Marking Christmas in August

The Baltimore Sun

After 4-year-old twins Paige and Lindsay Hockensmith watched their older sister Makenzie board the bus to start third grade at West Friendship Elementary School, they decided they wanted to learn, too.

So their mother, Denise Hockensmith, took them to Learning How, a school-supply store in Columbia, for some materials that would help them with their letters and math.

"We're having fun," Hockensmith said, looking at a boxed kit that helps kids with patterns. "There's a lot of good stuff here."

It's a busy time of year for Learning How, which opened in Columbia in 1995 and moved to its current McGaw Road location three years later.

"This is our Christmas right now," said Mike Wayland, the company's chief financial officer. "It typically goes from the last two weeks of August to the first two weeks of September."

Most customers are teachers who are setting up their classrooms, but plenty of parents come in looking for school supplies or educational toys. Once the back-to-school rush ends, the store will focus more on toys, while still stocking the items that teachers need, Wayland said.

"We'll always be first and foremost a teacher store," he said.

John E. Faw started Learning How in the early 1950s as a teacher supply section of Lycett's department store in Baltimore. The first stand-alone store opened in Catonsville in 1968. There are seven stores in Maryland, including locations in Annapolis, Frederick and Towson. John E. Faw Jr. is the CEO.

The Columbia store, at 9,000 square feet, is more than twice the size of most other stores, Wayland said, and is the only Learning How in Howard County. It stocks items mostly for kindergarten through eighth grade, but there are items for preschoolers and high school students, too. The store is divided into sections by topic, such as science, math and social studies.

Wayland said ideas for what to carry in the store come from trade shows like the annual Toy Fair, held in New York City each winter. The store also is a member of the National School Supply and Equipment Association, he said.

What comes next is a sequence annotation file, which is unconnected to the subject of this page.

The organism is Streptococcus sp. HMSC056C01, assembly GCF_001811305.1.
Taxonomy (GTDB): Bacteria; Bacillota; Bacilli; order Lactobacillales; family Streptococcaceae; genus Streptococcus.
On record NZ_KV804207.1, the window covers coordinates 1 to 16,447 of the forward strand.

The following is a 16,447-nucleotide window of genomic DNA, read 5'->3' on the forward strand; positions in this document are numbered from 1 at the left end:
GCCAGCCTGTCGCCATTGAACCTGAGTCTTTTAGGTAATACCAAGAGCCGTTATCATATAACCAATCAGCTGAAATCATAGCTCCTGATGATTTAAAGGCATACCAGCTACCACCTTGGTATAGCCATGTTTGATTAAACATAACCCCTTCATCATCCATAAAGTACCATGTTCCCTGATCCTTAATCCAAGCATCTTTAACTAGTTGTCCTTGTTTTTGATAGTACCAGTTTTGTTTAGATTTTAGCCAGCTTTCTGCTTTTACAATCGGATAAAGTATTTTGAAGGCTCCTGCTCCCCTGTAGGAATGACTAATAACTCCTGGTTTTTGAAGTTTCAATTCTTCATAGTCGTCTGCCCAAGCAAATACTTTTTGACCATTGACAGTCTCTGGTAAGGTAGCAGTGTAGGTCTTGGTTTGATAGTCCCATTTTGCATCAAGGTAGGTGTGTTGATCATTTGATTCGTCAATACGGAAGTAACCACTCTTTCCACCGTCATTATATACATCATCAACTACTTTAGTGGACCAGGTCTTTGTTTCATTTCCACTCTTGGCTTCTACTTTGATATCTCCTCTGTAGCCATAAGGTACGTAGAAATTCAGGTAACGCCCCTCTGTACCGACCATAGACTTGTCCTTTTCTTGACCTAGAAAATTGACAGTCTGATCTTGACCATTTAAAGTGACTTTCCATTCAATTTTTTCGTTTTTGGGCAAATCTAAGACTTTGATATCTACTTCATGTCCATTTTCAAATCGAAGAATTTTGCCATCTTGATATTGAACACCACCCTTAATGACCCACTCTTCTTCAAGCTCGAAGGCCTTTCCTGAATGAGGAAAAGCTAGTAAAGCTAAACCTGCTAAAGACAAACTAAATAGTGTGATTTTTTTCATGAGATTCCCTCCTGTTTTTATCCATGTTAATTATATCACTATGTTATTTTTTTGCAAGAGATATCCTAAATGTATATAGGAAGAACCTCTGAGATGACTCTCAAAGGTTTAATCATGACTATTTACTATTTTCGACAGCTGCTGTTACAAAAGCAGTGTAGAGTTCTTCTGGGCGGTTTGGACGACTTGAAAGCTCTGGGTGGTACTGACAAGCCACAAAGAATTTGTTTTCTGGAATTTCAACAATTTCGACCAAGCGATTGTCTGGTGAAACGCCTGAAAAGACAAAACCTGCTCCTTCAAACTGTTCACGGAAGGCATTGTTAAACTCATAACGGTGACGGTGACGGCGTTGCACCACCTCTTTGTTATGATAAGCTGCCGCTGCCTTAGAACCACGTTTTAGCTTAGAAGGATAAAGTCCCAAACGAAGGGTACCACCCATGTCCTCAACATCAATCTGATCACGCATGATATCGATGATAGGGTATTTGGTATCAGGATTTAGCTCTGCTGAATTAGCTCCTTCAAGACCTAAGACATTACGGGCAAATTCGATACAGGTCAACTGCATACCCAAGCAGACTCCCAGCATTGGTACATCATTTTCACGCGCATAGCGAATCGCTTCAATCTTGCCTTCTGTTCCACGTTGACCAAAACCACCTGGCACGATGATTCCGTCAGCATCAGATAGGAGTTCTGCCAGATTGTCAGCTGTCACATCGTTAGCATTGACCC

This time of year, the front of the store carries stuff that teachers need most, including flash cards, room decorations and packs of laminated desk plates that help children with letters, shapes, colors, coins and telling right from left.

One top seller this year is a simple teacher's pointer that has a cartoon-style plastic hand on the end, Wayland said. Also gaining in popularity are science supplies, including kits that teach children about body parts such as the eye and brain, about the properties of light and, of course, about chemical reactions. The chemistry sets sold by Learning How are guaranteed not to make your house explode, said store manager Denise Collins.

Pencils and erasers always are popular. "We sell them by the tens of thousands this time of year," Wayland said.

Most of the evening employees at Learning How in Columbia are teachers during the day, Collins said.

Teachers have the advantage of knowing what's going on in the schools. For example, a writing program that's gaining popularity in Howard County, called Six Plus One, emphasizes specific steps in the writing process, from ideas to presentation.

An employee who is also a teacher had taken a workshop on Six Plus One. She told Collins about it, and Collins told her to set up a display with workbooks and posters that would help teachers who are using the method in the classroom.

Employees also have no problem opening a box to show teachers or parents how an item is supposed to work, she said.

"We're notorious for opening things up to make sure the teacher is finding exactly what she wants," Collins said.

Yesterday, Sharon Calloway was having no trouble finding what she needed as she pushed a shopping cart through the aisles. She's director of the after-school program at Waverly Elementary School and needed some wall decorations, including a Happy Birthday poster, she said.

She shops at Learning How five or six times a year, she said, and "my entire staff comes here to pick up stuff."

For teachers, she said, Learning How is one-stop-shopping.

"It has everything that teachers need," she said.

Learning How is at 8895 McGaw Road, Columbia, and can be reached at 410-381-0828.

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